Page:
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  3. Hotep is an ancient word of the mdw ntchr that means at peace or at rest. Hotep has various over meaning depending on the determinative behind the inscription. It has never meant anything derogatory but has been recently and ignorantly used to describe black people from a certain demographic. The argument that the religion of Islam is not indigenous to Africa is 100% factual and no one can present a sound argument that refutes this claim. To say that the Arab enslavers were not muslim would not be truthful and would be academically dishonest. Indentured servitude was not new to Africa but chatted slavery was and to try to sync the two as and African practice is also academically dishonest. The Arab slave trade employed Arabs and Europeans but it was and Islamic Arab institution and pointing out that other types of people participated does not erase that fact. Regardless of the number of slaves during this 1400 year long atrocity we as African people have no use for a people or religion that enslaved us. I think that would be a logical deduction from anyone that read any of the wicked accounts from that era.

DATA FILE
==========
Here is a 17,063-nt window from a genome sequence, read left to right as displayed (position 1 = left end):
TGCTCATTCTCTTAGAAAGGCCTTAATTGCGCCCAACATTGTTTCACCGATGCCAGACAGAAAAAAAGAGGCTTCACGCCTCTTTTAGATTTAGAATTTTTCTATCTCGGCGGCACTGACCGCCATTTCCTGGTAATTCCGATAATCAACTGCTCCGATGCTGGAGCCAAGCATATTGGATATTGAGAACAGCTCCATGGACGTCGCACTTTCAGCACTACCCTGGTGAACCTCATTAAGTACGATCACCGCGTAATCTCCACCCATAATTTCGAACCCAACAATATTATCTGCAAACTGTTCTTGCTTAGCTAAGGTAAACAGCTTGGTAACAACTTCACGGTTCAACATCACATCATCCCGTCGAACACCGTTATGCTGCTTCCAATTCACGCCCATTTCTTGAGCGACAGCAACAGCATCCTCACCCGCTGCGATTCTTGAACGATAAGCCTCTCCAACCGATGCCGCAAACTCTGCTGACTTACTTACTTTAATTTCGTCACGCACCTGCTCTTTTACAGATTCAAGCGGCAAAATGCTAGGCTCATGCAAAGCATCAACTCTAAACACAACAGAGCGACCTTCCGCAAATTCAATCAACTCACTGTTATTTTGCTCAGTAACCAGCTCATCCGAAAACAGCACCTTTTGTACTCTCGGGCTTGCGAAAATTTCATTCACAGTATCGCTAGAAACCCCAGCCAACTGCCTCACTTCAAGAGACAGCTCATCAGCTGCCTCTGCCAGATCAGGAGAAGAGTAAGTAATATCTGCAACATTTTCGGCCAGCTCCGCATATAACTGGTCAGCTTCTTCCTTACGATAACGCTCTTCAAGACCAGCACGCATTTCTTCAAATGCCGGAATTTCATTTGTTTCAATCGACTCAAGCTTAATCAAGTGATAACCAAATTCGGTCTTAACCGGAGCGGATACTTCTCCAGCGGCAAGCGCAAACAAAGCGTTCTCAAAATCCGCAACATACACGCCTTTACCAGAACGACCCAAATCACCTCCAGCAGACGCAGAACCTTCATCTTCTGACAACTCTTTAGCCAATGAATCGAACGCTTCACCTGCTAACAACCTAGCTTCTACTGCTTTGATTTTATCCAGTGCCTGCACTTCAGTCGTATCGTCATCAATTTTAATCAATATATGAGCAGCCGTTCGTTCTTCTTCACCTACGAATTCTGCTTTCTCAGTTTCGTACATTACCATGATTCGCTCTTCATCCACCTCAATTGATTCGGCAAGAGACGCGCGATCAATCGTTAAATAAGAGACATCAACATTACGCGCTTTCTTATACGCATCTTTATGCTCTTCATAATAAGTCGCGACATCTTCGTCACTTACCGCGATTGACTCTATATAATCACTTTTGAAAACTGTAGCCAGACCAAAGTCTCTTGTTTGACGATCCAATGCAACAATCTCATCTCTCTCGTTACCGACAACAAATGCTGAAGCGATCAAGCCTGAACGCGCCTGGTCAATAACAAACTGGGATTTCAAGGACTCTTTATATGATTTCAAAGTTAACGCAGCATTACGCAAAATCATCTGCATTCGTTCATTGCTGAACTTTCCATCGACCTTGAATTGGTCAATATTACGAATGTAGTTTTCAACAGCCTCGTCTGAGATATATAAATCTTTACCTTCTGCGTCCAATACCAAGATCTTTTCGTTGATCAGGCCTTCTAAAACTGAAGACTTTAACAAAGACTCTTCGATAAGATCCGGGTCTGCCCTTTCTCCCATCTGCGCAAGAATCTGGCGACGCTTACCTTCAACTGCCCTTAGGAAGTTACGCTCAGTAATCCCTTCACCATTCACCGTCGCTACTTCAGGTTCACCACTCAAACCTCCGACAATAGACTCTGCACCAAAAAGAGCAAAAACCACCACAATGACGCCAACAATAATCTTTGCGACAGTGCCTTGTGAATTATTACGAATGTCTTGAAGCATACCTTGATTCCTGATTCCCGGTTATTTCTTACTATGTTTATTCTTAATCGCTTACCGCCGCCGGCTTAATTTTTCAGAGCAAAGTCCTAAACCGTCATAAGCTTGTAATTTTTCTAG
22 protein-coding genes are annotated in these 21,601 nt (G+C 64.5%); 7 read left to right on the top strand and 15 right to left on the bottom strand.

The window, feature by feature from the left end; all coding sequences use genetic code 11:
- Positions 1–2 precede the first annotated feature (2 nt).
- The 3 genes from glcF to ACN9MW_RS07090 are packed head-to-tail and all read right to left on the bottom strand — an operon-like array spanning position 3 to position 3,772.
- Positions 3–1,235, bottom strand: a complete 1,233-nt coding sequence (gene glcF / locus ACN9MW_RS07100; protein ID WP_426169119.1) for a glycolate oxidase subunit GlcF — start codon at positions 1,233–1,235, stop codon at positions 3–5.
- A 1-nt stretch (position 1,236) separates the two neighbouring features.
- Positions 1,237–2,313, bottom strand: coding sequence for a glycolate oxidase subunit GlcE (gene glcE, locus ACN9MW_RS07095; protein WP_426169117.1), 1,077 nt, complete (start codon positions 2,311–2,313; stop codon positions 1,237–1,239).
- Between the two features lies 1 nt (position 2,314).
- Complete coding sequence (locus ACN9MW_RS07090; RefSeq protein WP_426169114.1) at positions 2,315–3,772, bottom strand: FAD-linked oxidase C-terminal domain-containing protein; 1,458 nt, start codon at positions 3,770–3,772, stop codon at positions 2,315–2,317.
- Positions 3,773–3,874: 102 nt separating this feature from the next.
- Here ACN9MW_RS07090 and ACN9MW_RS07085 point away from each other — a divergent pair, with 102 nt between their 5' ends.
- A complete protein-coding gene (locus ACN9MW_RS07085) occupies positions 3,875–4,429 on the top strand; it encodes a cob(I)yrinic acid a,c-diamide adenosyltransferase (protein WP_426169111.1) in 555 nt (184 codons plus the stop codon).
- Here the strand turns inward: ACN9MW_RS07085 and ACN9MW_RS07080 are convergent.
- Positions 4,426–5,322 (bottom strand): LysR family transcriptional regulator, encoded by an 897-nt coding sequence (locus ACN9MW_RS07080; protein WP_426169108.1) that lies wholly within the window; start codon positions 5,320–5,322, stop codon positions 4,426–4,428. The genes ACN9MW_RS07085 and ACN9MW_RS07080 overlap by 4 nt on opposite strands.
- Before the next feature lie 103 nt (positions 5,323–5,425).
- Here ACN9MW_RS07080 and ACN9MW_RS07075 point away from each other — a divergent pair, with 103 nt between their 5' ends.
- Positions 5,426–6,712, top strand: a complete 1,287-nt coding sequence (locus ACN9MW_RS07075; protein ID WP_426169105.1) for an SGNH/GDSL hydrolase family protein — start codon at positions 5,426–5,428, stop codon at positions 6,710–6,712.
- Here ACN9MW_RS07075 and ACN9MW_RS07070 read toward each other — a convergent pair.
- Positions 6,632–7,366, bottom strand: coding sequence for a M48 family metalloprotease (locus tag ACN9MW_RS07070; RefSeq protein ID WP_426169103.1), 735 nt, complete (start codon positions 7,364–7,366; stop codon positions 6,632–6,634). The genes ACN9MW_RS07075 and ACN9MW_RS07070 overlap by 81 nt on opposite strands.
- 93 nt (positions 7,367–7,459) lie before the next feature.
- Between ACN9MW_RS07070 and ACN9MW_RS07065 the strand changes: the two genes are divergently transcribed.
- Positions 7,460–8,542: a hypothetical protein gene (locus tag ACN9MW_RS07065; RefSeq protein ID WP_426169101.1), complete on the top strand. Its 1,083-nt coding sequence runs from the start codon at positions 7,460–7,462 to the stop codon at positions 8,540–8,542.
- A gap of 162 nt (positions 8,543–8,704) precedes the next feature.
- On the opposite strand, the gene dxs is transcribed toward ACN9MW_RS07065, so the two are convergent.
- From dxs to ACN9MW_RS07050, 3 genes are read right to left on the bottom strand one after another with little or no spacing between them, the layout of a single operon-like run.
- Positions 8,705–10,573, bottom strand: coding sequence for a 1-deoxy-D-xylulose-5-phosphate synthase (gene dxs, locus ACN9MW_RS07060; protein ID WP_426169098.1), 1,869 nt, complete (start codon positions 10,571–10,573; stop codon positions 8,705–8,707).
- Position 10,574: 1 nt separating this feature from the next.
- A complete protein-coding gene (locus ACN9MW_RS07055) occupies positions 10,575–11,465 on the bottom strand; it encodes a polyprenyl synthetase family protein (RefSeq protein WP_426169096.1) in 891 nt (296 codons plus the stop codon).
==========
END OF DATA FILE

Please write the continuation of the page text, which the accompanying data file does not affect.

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  4. […] depicted Islam as a religion that was foreign to Africa and brought there by Arab invaders. They further held that Muslim attitudes toward race and slavery historically rendered the religion n…Western European Christians who colonized Africa and the Americas. Some non-Black, western educated […]